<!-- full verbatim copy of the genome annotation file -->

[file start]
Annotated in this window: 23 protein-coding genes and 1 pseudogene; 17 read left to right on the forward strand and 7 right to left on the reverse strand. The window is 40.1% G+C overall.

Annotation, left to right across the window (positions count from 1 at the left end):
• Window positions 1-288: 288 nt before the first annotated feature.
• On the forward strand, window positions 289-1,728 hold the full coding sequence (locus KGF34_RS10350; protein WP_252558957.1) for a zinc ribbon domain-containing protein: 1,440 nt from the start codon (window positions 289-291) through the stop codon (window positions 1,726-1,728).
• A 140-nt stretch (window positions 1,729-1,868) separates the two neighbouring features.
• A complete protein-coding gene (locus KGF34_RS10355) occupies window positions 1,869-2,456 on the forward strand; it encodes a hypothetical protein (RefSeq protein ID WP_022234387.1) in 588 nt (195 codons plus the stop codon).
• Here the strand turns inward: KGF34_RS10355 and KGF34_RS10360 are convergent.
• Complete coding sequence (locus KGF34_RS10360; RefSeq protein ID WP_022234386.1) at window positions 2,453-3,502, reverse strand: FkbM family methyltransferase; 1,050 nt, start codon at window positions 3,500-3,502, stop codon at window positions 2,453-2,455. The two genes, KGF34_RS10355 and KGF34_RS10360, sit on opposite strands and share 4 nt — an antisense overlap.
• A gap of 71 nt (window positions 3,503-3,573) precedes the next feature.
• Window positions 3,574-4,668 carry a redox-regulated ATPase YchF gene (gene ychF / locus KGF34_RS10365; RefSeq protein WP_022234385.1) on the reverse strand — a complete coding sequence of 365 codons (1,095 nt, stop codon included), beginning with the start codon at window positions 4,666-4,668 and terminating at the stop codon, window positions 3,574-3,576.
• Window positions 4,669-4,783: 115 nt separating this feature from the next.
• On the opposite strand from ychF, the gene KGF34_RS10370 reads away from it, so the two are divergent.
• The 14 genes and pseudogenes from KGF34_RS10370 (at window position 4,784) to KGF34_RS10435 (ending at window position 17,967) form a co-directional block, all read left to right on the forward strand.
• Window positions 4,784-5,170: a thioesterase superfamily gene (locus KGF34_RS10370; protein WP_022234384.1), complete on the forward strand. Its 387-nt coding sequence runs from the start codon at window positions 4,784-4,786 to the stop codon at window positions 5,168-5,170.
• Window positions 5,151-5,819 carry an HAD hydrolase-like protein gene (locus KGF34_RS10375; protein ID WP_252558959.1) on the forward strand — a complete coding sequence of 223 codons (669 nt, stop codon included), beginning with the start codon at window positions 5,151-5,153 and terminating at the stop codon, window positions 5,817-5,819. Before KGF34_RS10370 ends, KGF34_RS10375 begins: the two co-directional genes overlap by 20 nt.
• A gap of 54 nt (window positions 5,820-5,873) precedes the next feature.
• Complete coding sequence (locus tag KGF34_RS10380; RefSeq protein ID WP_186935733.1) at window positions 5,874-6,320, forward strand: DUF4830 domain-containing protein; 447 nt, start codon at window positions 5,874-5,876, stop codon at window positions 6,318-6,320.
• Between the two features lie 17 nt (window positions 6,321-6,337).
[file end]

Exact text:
Annotated in this window: 23 protein-coding genes and 1 pseudogene; 17 read left to right on the forward strand and 7 right to left on the reverse strand. The window is 40.1% G+C overall.

Annotation, left to right across the window (positions count from 1 at the left end):
• Window positions 1-288: 288 nt before the first annotated feature.
• On the forward strand, window positions 289-1,728 hold the full coding sequence (locus KGF34_RS10350; protein WP_252558957.1) for a zinc ribbon domain-containing protein: 1,440 nt from the start codon (window positions 289-291) through the stop codon (window positions 1,726-1,728).
• A 140-nt stretch (window positions 1,729-1,868) separates the two neighbouring features.
• A complete protein-coding gene (locus KGF34_RS10355) occupies window positions 1,869-2,456 on the forward strand; it encodes a hypothetical protein (RefSeq protein ID WP_022234387.1) in 588 nt (195 codons plus the stop codon).
• Here the strand turns inward: KGF34_RS10355 and KGF34_RS10360 are convergent.
• Complete coding sequence (locus KGF34_RS10360; RefSeq protein ID WP_022234386.1) at window positions 2,453-3,502, reverse strand: FkbM family methyltransferase; 1,050 nt, start codon at window positions 3,500-3,502, stop codon at window positions 2,453-2,455. The two genes, KGF34_RS10355 and KGF34_RS10360, sit on opposite strands and share 4 nt — an antisense overlap.
• A gap of 71 nt (window positions 3,503-3,573) precedes the next feature.
• Window positions 3,574-4,668 carry a redox-regulated ATPase YchF gene (gene ychF / locus KGF34_RS10365; RefSeq protein WP_022234385.1) on the reverse strand — a complete coding sequence of 365 codons (1,095 nt, stop codon included), beginning with the start codon at window positions 4,666-4,668 and terminating at the stop codon, window positions 3,574-3,576.
• Window positions 4,669-4,783: 115 nt separating this feature from the next.
• On the opposite strand from ychF, the gene KGF34_RS10370 reads away from it, so the two are divergent.
• The 14 genes and pseudogenes from KGF34_RS10370 (at window position 4,784) to KGF34_RS10435 (ending at window position 17,967) form a co-directional block, all read left to right on the forward strand.
• Window positions 4,784-5,170: a thioesterase superfamily gene (locus KGF34_RS10370; protein WP_022234384.1), complete on the forward strand. Its 387-nt coding sequence runs from the start codon at window positions 4,784-4,786 to the stop codon at window positions 5,168-5,170.
• Window positions 5,151-5,819 carry an HAD hydrolase-like protein gene (locus KGF34_RS10375; protein ID WP_252558959.1) on the forward strand — a complete coding sequence of 223 codons (669 nt, stop codon included), beginning with the start codon at window positions 5,151-5,153 and terminating at the stop codon, window positions 5,817-5,819. Before KGF34_RS10370 ends, KGF34_RS10375 begins: the two co-directional genes overlap by 20 nt.
• A gap of 54 nt (window positions 5,820-5,873) precedes the next feature.
• Complete coding sequence (locus tag KGF34_RS10380; RefSeq protein ID WP_186935733.1) at window positions 5,874-6,320, forward strand: DUF4830 domain-containing protein; 447 nt, start codon at window positions 5,874-5,876, stop codon at window positions 6,318-6,320.
• Between the two features lie 17 nt (window positions 6,321-6,337).